The central protruding dome is called a 'boss', sometimes a 'button'.
Again, we have been here before and are forming this in a similar way to which the little boss is carved early on in the Corner Leaf series, but much bigger.
| 03 July 2018 14:09
Tomas - I think the best thing for you to do is break the rosette down into smaller units of work.
A. Start with the centre boss on your practise board. Draw out 20 circles and carve just that that circle - the one you can see me doing in the picture above - into your wood. Just that. 20 times. See what happens as you make the circle deeper.
B. Then round those 20 bosses over, as in the video. Some you can make deeper, some flatter. Which looks best?
Keeping repeating this until you have a boss that looks and feels right to you - you might have to do 100 - that's what practice is about.
It's not a matter of mm's; there is no hard and fast rule. How would you like YOUR rosette to look?
C. Now turn to the petals: Instead of going round in the circle like the rosette, draw them out in a straight line. 50 of them.
D. Carve the bigger petals - you should be able to carve these (and the centre boss) with regular gouges.
Go slowly and carefully with the cuts; make them equal as you go along, depth and shape. You can speed up later.
Are you tearing the wood? Why? Are your tools sharp enough? Are you using good carving wood? What happens if you make the cuts deeper?
Keep going, repeat the exercise, until you have rows of lovely, uniform petals.
E. Now carve the inner petals between the outer ones - remember the walls slope down to an inverted triangle; the walls between the petals are not vertical.
A fishtail is definitely a good idea here, to get into that deep corner.
Again, take it slowly. Try to make your cuts clean and equal. Critique what you are doing. Decide what looks good.
Did you notice that you are carving what effectively is a waterleaf moulding?
F. When you have completed the exercises, you can take your skills to the rosette, which should be straightforward now and look good!
The way I carve, and would wish you to carve, is without the need to finish by sanding. If your tools are sharp and your cuts clean and precise, your rosette will look good without sandpaper. But, of course, you need to practise ("A black belt is a white belt who didn't give up.") and you need to put your time in.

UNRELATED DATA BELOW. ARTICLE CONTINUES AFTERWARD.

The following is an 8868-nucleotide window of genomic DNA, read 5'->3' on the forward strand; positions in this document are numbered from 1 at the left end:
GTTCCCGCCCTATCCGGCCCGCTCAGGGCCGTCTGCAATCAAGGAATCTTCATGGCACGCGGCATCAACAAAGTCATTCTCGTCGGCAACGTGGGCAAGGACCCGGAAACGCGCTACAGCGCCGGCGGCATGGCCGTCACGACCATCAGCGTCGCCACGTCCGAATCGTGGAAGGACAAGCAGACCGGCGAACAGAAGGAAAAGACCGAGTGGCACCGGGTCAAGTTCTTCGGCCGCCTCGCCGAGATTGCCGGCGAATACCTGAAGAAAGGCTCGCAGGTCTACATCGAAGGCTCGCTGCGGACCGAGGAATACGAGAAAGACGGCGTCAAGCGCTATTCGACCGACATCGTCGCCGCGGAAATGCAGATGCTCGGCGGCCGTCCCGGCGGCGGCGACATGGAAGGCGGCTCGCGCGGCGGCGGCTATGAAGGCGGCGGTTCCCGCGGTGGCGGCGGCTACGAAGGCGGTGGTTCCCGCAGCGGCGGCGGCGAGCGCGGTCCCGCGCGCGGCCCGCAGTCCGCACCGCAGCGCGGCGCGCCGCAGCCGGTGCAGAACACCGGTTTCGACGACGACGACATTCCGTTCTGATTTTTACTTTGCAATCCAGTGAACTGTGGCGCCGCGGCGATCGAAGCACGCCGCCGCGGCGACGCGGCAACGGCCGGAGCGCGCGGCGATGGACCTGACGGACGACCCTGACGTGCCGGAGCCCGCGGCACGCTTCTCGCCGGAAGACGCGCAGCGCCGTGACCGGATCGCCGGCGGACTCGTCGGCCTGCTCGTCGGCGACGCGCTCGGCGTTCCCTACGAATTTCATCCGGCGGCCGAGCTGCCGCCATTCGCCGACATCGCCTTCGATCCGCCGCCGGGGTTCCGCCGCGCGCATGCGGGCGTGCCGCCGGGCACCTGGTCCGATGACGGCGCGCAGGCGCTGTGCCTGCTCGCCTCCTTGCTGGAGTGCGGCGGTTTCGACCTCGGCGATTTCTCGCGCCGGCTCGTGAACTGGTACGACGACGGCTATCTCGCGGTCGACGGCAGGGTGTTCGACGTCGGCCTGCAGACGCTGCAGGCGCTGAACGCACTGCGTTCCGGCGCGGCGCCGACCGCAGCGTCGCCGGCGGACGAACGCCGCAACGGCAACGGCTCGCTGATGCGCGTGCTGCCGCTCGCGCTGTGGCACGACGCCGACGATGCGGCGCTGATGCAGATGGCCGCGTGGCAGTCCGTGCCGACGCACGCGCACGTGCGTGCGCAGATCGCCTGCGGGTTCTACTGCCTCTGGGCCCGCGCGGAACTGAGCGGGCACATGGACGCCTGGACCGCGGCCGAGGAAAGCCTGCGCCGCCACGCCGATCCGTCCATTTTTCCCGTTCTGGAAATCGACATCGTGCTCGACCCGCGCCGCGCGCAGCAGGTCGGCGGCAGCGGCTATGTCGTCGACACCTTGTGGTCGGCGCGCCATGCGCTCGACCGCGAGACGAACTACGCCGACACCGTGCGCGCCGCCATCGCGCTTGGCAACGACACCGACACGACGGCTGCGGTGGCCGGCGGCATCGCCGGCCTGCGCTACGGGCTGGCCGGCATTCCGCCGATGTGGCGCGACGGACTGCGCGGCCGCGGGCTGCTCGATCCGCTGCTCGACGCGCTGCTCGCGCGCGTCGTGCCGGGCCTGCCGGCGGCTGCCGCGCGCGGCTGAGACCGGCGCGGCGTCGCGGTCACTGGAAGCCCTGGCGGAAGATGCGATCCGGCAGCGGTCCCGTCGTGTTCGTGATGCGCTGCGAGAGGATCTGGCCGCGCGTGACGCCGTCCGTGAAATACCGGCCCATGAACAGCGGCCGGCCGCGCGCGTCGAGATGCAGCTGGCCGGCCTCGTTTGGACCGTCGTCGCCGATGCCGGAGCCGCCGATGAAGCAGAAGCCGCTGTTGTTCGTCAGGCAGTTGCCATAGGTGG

The good news is that these cuts are fundamental to ALL carving and you'll find them repeated throughout this site over many projects. So that time you put into this sort of disciplined practice is really an investment!
| 03 July 2018 10:51
I have been started with training on rosette carving.
So far I have several attempts to carve the rosette and its separate elements on exercise wood, but I am still not satisfied with my achievements. Therefore, I am asking for the following advice:
1. Best results for outer petals I have got with the carving depth of 5-6 mm. A further deepening of the outer circle part has no positive effect. Then the connection between larger and smaller petals I get on 2-3 mm depth. Is it correct?
2. Is it possible to carve rosette with straight gauges only or it better continue with carving after ordering a fishtail gauge?
3. What is the total relief height in the central part. With 5-6 mm it looks a little bit flat, but when I trying to increase depth carving becomes unproportional.
4. Because of a very little experience, I am finishing the surface damages, irregularities and overcuts with sandpaper. It is a normal practice or I shall improve my skills before continuing with relief?